community discussion | Jun 16, 2020 |
Why these two fabric brands are sticking to the trade

For most, the coronavirus pandemic had forced operations to slow to a crawl, if not a standstill, by mid-March. But for two fabric industry visionaries, business pushed forward—now, they share a clear-eyed view of the challenges (and opportunities) that lie ahead. In Business of Home’s latest Community Discussion, editor in chief Kaitlin Petersen spoke with Fabricut vice president David Klaristenfeld and Castel founder and CEO Stephane Silverman. The two fabric industry leaders spoke to BOH about weathering the coronavirus storm, their experiences as trade-only businesses and more.

Watch the recorded conversation here, or read on to find out some of the top takeaways from Klaristenfeld and Silverman—from the digital tools that best serve the fabric industry to what the future might hold for trade-only businesses.

Why these two fabric brands are sticking to the trade
David KlaristenfeldCourtesy of Fabricut

Sample size

Both Klaristenfeld and Silverman count themselves lucky that their sample and order fulfillment was relatively uninterrupted throughout the pandemic. But one immediate impact of the shelter in place orders was a decline in sales as projects were put on hold—and a dramatic increase in the number of memos being ordered. “When a customer can’t come into a showroom, they are ordering more memos to make sure the color and texture is exactly right for the job,” says Klaristenfeld—a significant cost-of-doing-business increase for textiles businesses to shoulder. Silverman, too, spoke of the high costs of sampling; he has been considering a limited release of samples for his latest collections, sending the memos only to his best agent showrooms to cut the cost of nationwide sample distribution. The trade-off, says Klaristenfeld, rivals (and reinforces the value of) the company’s investment in real estate: “It’s worth paying the rent for the showroom—it’s [that] expensive!”

Why these two fabric brands are sticking to the trade
Stephane SilvermanCourtesy of Castel

It’s about e-service, not e-commerce

If the COVID-19 shutdowns hammered any lesson home, it was that the tactile experience of specifying fabric can’t be underestimated—or rushed. “I don’t think our industry is well-suited for what we consider e-commerce—those expectations of Amazon, the ‘You click, you order, it ships overnight, you don't like it, you send it back.’ We’re not there and I’m not sure that we ever will get there,” says Silverman. But what he is hopeful to see is a proliferation of what he calls e-service, offering a simpler way to search and source samples online, along with offering the client support every step of the way. The focus on delivering samples and customer service is no accident: Design projects are such long-lead endeavors that same-day sales are few and far between. Instead, a trade brand’s digital initiatives should support the same goals as their showrooms—samples. “If a client comes into a showroom, you want them to take samples,” he says. “There is no selling impulsively right then and there, especially in fabrics.”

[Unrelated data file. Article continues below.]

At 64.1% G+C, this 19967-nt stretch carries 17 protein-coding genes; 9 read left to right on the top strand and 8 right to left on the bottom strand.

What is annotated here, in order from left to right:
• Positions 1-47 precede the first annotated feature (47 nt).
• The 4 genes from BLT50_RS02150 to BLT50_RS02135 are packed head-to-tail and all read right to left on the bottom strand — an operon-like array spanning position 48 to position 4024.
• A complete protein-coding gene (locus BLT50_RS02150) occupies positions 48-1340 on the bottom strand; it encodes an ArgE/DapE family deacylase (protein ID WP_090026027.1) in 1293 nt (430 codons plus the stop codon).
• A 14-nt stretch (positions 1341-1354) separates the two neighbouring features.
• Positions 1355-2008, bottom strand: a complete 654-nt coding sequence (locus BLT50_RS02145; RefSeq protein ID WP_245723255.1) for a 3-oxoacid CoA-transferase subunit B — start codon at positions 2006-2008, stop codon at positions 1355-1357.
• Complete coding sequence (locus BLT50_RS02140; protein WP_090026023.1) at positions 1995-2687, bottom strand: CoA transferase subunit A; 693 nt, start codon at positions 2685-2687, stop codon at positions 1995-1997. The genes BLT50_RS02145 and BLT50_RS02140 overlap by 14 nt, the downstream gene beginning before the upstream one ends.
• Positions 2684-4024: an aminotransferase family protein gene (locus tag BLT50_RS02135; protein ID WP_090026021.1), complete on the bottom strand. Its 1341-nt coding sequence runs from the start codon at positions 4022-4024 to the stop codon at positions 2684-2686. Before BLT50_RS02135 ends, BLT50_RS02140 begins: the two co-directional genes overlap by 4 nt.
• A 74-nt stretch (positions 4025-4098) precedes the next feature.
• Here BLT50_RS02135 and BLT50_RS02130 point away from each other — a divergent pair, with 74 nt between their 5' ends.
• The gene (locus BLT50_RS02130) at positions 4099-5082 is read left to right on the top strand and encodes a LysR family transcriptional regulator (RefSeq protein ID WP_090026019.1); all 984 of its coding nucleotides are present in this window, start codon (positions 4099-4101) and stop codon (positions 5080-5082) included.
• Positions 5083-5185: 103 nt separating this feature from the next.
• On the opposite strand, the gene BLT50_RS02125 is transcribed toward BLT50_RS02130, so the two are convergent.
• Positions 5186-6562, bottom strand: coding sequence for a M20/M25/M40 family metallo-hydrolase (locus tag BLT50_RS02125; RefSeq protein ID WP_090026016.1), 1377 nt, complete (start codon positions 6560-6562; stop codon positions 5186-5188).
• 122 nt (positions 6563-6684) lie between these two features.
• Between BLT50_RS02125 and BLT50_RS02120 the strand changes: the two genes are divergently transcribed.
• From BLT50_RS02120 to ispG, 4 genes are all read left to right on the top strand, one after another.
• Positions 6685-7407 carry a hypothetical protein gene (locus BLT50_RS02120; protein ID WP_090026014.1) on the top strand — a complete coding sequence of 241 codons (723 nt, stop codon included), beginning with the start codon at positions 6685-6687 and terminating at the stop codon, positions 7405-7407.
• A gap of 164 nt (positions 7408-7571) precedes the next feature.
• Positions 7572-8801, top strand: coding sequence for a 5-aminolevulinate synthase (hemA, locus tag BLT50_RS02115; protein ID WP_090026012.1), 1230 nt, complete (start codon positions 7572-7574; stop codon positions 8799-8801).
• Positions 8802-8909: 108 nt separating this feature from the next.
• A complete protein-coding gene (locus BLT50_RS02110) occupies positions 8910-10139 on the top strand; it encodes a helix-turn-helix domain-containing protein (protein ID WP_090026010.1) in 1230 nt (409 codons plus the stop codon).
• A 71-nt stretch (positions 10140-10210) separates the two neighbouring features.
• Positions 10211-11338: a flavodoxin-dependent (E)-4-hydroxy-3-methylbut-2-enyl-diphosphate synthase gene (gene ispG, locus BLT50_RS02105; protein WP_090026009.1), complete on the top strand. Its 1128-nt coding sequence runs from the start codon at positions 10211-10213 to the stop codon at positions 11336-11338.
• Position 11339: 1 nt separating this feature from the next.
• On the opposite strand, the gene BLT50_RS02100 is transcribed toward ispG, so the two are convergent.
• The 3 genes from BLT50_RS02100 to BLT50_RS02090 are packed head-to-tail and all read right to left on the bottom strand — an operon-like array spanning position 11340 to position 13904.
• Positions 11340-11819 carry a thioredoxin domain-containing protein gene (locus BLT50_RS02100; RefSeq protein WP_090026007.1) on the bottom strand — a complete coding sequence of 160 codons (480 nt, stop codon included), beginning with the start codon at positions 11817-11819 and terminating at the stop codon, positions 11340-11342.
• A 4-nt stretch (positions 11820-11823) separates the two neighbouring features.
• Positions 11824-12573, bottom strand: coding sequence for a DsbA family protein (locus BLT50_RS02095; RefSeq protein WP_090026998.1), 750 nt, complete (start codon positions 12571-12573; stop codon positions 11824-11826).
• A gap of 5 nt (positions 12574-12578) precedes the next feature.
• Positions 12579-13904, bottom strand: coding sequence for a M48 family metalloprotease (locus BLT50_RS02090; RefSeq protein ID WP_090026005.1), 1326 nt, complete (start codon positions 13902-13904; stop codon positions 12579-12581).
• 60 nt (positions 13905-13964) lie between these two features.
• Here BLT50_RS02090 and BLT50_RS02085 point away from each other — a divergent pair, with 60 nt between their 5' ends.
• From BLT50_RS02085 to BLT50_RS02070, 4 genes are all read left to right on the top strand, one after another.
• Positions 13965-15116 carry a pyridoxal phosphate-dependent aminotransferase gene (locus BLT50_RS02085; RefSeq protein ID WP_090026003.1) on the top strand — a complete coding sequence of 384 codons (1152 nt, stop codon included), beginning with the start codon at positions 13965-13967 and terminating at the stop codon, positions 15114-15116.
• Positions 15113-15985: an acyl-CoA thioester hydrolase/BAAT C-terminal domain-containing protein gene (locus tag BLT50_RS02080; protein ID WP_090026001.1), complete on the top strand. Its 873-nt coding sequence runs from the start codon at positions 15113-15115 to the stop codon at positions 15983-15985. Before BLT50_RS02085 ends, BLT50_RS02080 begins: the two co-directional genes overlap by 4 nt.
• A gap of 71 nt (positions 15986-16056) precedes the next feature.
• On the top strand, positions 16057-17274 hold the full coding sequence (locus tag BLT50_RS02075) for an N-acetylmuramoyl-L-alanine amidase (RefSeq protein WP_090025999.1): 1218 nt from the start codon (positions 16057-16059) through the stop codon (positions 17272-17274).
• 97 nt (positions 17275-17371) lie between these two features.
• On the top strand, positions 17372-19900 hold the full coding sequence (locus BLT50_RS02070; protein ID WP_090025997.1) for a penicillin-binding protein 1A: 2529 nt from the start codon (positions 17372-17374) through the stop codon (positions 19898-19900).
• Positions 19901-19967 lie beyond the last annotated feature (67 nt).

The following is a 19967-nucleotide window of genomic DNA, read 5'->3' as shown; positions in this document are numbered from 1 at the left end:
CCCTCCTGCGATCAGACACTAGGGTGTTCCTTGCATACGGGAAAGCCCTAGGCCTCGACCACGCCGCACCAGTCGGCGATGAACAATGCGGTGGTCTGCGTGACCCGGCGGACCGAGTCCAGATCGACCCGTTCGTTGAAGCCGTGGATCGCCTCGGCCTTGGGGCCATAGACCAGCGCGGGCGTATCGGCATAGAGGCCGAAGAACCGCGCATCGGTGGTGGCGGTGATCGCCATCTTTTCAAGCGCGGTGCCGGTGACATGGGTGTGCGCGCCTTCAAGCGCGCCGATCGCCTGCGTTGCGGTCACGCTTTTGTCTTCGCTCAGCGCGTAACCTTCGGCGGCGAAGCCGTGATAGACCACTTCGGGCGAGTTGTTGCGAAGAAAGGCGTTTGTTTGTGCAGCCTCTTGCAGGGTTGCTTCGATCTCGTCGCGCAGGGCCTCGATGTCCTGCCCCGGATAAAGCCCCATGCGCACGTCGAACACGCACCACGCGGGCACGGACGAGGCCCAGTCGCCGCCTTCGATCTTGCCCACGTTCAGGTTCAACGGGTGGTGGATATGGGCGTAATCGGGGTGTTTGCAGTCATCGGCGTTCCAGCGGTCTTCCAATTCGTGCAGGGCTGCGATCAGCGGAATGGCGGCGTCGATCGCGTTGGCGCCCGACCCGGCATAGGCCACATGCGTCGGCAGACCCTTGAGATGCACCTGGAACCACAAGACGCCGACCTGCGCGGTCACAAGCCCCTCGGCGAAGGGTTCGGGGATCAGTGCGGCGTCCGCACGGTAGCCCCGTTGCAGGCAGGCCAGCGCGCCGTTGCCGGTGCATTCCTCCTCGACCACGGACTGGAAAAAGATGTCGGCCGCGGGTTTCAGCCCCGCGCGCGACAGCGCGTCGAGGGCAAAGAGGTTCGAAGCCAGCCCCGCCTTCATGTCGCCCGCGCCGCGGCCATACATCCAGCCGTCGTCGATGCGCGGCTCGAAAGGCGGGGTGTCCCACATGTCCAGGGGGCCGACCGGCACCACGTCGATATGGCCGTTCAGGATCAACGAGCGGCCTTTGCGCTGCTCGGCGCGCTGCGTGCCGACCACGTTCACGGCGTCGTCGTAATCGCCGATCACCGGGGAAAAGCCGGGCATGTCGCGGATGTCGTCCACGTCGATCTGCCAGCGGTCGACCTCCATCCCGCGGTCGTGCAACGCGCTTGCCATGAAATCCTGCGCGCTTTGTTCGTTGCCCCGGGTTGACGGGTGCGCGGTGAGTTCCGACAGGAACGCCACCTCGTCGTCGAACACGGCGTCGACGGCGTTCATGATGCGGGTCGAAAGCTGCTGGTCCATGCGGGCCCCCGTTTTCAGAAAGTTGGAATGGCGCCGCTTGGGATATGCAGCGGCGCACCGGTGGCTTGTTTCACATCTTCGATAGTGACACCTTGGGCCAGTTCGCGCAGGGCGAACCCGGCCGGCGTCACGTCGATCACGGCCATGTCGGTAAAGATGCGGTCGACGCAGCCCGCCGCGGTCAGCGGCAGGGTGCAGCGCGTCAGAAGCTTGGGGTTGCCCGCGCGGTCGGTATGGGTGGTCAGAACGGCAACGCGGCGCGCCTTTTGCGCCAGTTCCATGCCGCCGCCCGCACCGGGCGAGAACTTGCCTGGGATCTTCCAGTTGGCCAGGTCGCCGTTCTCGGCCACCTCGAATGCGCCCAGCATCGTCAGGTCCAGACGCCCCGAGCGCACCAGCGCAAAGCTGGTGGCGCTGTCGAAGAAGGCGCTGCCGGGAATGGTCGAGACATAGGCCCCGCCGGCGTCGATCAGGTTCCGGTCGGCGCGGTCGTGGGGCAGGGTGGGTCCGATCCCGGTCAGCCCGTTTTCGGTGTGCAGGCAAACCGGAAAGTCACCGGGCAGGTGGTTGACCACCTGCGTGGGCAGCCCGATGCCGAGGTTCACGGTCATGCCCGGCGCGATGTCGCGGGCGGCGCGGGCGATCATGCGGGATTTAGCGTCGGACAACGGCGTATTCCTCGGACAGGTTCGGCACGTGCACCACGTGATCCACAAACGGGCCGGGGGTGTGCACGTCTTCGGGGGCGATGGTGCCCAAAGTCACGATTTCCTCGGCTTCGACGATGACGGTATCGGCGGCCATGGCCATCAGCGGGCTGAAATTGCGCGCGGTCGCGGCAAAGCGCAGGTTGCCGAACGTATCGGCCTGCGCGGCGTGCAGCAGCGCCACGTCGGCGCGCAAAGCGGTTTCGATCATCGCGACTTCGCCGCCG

Will COVID push trade-only fabric companies to sell retail?
Not quite. “To have our own storefront defies what we’re trying to accomplish as a company,” says Klaristenfeld. “I don’t believe most people can take a yard of fabric and figure out the best way to use it, and I feel like it would defeat the purpose of the whole design trade if we did something like that.” Silverman agrees: “We tend to lump the trade business into one big thing called ‘the trade,’ but we’re all very different. I don’t ever see fabric being retail because you need a maker. You need a specifier to pick the right thing, and then it has to go to an upholsterer or a drapery maker—you need to have some real know-how to make it into that end piece.”

Will the showroom survive?
“I’m a believer in the design center as a place to go and select fabrics,” says Klaristenfeld, explaining that the company’s showrooms in cities that have reopened for business have seen a reassuring influx of designer clients coming in the door. “People want to shop the showroom—it makes it easier for them,” he says. But for another subset of clients, working online is preferable to an in-person visit—and Klaristenfeld and Silverman agree that a successful business must be able to cater to both. “Everyone needs to embrace the omnichannel experience,” says Silverman. “I’ve told a lot of our showroom partners, ‘What you own today, out of everything, is the relationship [with designers]. That is the strongest element you have. You have lots of good elements—beautiful showrooms, a one-stop shopping experience for a variety of product. But they own the relationship. Where I feel that the showrooms have an opportunity is to augment that relationship by building an e-service website.”

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Business of Home’s Community Discussion is a weekly series of interactive Q&A events on Zoom for BOH Insiders. Hosted by editor in chief Kaitlin Petersen, the conversations explore how COVID-19 is impacting interior design and the home industry—and how designers and brands should respond.

BOH Insiders can watch the recorded sessions here. (Not a BOH Insider? Learn more about our membership community here.)

Homepage image: Stacks of textiles at the Castel showroom in New York | Courtesy of Castel

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